This may seem like a no-brainer, but today’s texts reveal that the church has not always gotten this right. In fact, the history of the church shows us over and over again what a little yeast can do. Even a cursory glance at the contemporary church scene shows plenty of evidence of the very idolatry and adultery that Jeremiah and Paul warned against.
So stand firm against all deceptive words. Cling to God and his Word as the only sure light by which to deal with the world, the flesh and the devil. Only with and through God’s Word may we know the one true God and his Son, Jesus Christ, whom he sent. That alone is eternal life (John 17:3).
Grace and Truth,
When I was in seminary I had a spiritual mentor who offered wonderful direction for my life. Furthermore, his life matched what he taught. One of the things that stood out about him was his love for God’s Word. I believe his love for Scripture was one of the key influences on my life.
He used to talk about a dear friend of his who, every time they would see each other would ask, “Got any fresh bread for me?” The goal of the question was to find out if these two brothers in Christ had been spending time in God’s Word. And not just within the last week or two…but that day. Was the bread FRESH?
Our Lord referred to himself as the Bread of Life. One of the chief ways we encounter him is when we meditate upon his Word day and night. His Spirit fills us and ministers to us when we do.
Interestingly, Jesus teaches us to ask God, in prayer, to give us each day our daily bread. The implication is that we need to depend on God DAILY for his gracious provision. To make such a request each day reminds us that we are in constant need of him and what he supplies – whether it’s spiritual, physical, or emotional nourishment.
The children of Israel were taught the same lesson. After they had escaped from Egypt they wandered around, not quite sure where they were heading. And they were hungry…which didn’t help their attitudes much.
Therefore, God is his great mercy, promised them food – manna from heaven. But there was a stipulation about this divine sustenance: One could gather only enough manna for each day (except on the day before the Sabbath…when one could gather enough for two days). No storing was allowed. In fact, if they tried to store the manna it would begin to rot immediately. Why? I suspect for two reasons, at least. The first reason is the same as why Jesus told us to pray daily for our bread; it shows our continual dependence upon God.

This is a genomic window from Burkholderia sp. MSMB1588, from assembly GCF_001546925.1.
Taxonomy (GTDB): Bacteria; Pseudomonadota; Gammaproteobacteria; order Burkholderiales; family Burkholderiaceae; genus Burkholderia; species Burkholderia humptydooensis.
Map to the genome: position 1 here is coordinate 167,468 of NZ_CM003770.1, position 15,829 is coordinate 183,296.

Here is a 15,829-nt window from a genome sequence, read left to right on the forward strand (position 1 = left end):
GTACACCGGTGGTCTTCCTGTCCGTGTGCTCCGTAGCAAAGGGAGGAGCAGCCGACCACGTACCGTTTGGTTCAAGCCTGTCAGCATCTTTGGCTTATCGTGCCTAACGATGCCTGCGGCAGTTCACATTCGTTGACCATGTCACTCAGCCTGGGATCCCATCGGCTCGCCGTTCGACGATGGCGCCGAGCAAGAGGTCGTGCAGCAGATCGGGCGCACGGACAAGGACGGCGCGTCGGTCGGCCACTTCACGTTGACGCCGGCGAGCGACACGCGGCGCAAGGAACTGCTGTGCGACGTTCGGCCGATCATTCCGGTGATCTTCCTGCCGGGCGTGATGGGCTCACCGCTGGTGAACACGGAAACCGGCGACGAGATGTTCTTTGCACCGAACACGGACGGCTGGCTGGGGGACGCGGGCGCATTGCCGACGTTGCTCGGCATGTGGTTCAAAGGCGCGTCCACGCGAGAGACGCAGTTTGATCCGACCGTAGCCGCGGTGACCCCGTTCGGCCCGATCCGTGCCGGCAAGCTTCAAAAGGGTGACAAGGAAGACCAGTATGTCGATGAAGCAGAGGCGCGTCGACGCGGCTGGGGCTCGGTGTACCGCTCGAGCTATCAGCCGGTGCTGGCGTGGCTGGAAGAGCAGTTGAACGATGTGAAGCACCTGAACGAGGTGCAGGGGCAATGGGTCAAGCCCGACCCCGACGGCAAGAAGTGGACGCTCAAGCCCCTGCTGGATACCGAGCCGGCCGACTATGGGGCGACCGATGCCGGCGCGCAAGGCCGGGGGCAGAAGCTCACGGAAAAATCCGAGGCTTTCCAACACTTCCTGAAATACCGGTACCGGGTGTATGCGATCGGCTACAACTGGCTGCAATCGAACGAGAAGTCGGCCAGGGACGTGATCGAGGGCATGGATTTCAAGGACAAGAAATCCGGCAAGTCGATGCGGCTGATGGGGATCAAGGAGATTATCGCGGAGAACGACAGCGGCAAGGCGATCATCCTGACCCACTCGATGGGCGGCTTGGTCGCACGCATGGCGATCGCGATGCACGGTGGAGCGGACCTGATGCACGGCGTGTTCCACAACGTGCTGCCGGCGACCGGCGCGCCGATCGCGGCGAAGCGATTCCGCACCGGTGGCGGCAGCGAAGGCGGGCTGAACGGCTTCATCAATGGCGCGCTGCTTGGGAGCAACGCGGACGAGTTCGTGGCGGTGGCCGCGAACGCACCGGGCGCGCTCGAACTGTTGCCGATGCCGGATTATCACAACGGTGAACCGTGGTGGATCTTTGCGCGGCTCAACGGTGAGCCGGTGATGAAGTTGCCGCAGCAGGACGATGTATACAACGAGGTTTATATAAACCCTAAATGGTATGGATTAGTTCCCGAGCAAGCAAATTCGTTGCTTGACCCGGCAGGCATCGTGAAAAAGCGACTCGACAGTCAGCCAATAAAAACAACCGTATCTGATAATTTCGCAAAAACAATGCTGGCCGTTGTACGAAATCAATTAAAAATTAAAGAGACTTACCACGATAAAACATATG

The second reason, I imagine, has a great deal to do with our fallen human nature. If God had set no limits on how often the manna could be gathered (and that it wouldn’t spoil if it was stored for more than a day), I believe the children of Israel would have started to believe that they, and not God, were responsible for meeting their needs. They would have robbed God of his glory. They may have begun to actually believe that they were smart enough, righteous enough, industrious enough to diligently collect, store, and even sell the bread.
God’s message was clear: “You must depend on me each and every day. My grace will have to be sufficient for you. Trust me…I’m all you need.”
So it is in our spiritual lives. We must turn to God each and every day. We can’t store up enough grace on Sunday morning and coast on it the rest of the week. We need fresh bread to sustain us. This is how we abide in Christ and how he abides in us.
Let us join with the psalmist who knew the joy and delight of feeding on God’s fresh bread…
How can a young man keep his way pure? By living according to your word.
 I seek you with all my heart; do not let me stray from your commands.
 I have hidden your word in my heart that I might not sin against you.
 Praise be to you, O Lord; teach me your decrees.
 With my lips I recount all the laws that come from your mouth.
 I rejoice in following your statutes as one rejoices in great riches.
 I meditate on your precepts and consider your ways.
 I delight in your decrees; I will not neglect your word.
Thanks be to God,
Nehemiah 13:2 – “Our God, however, turned the curse into a blessing.”
What the devil and the world mean for evil, God can use for good. He is a Romans 8:28-kind-of-God. He can turn curses, ill-will, and hate-filled words, thoughts and actions aimed at us into blessings. But to be honored in such a way, we must honor him (1 Samuel 2:30).
The priests in Malachi 1 and 2 did not honor God in such a way. Thus, God vividly reminded these “spokesmen and ministers of his” that blessings can also be turned into curses. In Malachi 2:1-2, God declares…
“And now this admonition is for you, O priests. If you do not listen, and if you do not ‘I will send a curse upon you, and I will curse your blessings. Yes, I have already cursed them, because you have not set your heart to honor me.’”
A covenantal relationship involves God’s promises of blessings and curses. To even be offered a covenantal relationship with Almighty God is an expression of grace.
Why, then, do we dishonor God? Why do we show contempt for his blessings? Why wouldn’t we want to experience all that he has to offer those who honor him?
Lord, I’m a fool. Forgive me for not honoring you with everything I say, do and think. Enable me, by the power of your Spirit, to honor you in every sphere of my life and with all that I am. Amen.
Grace and Truth,